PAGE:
How to Take Care of Your A/C When You’re On Vacation

Mature couple arriving home from a vacation indoors

It’s that time of year again — sun, fun, and adventures await! Your family may be beach bound, headed to the hills, or perhaps just off to visit distant friends or relatives. Wherever you’re going, we hope you have a blast. And we also hope that coming home again is as easy and painless as possible.

You do many things when preparing for a vacation to ensure that your re-entry into your routines will be seamless. You have a friend pick up your mail, empty the trash, check the locks, leave food out for the cat…the list goes on and on. And if you’re a homeowner, it goes on even longer. You need to make sure your appliances are shipshape before you ship off to parts unknown.

Newcomb and Company can help you do that. Here’s a top five must-do list on caring for your A/C when you’re out of town.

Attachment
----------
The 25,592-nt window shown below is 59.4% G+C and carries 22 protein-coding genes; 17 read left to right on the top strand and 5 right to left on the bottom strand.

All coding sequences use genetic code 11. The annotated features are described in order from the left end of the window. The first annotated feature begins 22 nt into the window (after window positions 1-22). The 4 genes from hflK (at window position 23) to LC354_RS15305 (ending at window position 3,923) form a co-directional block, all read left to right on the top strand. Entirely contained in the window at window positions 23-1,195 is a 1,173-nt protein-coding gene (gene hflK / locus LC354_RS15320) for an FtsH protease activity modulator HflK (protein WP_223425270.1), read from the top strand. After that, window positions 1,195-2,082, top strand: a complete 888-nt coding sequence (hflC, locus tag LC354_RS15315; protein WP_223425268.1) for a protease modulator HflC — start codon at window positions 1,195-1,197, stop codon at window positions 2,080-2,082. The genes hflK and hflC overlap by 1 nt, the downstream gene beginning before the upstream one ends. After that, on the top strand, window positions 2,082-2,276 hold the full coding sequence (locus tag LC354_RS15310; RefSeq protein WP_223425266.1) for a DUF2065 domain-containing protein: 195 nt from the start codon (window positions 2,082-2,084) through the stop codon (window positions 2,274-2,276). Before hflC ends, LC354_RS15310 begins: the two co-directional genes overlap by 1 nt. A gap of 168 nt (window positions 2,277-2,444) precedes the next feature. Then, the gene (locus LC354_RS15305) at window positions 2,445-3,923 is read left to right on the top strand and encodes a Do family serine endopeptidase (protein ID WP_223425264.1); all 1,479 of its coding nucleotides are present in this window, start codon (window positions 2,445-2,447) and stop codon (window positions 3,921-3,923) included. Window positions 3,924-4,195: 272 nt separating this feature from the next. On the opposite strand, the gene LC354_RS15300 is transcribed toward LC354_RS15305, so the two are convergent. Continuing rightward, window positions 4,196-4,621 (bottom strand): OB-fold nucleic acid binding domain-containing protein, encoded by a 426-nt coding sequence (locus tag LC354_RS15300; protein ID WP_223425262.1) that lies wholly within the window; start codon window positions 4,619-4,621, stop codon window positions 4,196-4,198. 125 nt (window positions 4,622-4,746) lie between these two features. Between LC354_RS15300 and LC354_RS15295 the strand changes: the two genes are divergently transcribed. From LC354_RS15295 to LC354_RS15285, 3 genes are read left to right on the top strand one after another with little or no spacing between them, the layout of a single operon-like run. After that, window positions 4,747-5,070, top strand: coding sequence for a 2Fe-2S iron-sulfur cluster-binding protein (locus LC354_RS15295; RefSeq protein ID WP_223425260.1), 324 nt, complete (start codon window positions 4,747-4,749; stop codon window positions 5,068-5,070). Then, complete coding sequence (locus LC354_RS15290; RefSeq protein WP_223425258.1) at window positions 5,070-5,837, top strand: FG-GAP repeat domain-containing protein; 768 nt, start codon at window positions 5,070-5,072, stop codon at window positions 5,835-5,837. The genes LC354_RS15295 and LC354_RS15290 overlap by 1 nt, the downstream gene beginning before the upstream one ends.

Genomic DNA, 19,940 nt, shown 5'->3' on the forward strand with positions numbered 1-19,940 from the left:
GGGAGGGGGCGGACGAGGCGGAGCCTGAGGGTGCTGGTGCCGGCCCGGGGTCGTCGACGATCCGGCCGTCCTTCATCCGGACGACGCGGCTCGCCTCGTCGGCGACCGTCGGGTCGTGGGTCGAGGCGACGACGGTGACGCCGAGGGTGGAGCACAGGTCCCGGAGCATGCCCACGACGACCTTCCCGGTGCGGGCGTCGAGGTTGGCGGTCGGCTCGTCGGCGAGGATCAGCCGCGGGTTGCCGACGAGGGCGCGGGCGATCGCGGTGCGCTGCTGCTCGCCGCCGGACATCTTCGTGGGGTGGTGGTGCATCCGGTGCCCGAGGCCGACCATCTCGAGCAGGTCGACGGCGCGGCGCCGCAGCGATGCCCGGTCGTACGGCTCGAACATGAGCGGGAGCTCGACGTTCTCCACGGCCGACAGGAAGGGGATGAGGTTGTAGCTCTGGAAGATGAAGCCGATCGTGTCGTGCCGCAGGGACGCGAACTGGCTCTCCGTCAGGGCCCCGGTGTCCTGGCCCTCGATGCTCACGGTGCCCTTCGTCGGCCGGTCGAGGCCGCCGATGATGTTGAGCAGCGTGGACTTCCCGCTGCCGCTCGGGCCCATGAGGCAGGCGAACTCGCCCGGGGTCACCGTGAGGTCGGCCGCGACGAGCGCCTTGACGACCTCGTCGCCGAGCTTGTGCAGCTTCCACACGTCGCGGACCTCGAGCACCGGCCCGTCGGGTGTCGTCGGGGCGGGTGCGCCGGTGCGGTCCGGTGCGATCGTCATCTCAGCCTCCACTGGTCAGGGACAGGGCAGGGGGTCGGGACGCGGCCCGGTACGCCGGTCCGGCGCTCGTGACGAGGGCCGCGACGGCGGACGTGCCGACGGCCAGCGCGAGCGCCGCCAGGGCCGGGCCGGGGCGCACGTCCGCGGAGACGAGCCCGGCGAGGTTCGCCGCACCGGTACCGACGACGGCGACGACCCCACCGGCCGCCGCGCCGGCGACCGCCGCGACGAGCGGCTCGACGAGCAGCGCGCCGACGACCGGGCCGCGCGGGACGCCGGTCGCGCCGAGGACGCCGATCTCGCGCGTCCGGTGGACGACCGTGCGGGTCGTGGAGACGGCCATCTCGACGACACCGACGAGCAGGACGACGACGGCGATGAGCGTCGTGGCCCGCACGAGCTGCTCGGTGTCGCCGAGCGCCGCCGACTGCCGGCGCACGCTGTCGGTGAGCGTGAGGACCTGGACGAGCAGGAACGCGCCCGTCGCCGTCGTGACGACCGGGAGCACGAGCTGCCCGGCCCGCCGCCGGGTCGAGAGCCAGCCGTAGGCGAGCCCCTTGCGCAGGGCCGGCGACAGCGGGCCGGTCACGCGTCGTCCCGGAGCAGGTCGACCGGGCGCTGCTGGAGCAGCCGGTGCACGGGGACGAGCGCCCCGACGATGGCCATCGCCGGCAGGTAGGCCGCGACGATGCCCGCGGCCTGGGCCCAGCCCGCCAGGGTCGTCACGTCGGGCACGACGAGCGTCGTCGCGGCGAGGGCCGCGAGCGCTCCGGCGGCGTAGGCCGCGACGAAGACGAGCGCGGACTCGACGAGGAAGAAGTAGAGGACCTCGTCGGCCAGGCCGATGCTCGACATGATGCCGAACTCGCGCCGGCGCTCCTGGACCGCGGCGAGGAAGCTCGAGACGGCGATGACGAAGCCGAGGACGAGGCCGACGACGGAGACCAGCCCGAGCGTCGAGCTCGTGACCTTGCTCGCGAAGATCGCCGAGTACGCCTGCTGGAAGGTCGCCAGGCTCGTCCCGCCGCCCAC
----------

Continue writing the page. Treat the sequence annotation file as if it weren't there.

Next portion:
1) Re-set your thermostat. Leave your programmable thermostat at a higher temperature setting than usual to limit your A/C’s use and save yourself some money on energy bills. But don’t turn your unit off entirely; a quiet compressor could be signal to prospective thieves that you aren’t home, and you don’t want sensitive items like laptops or houseplants heating up unnecessarily.

2) Check your filter. This is another money-saving technique; a clean filter optimizes your air conditioner’s efficiency. You should check your filters on a regular basis, and if you’re in the habit of checking them every time you head out of town, you’ll have set up a good routine.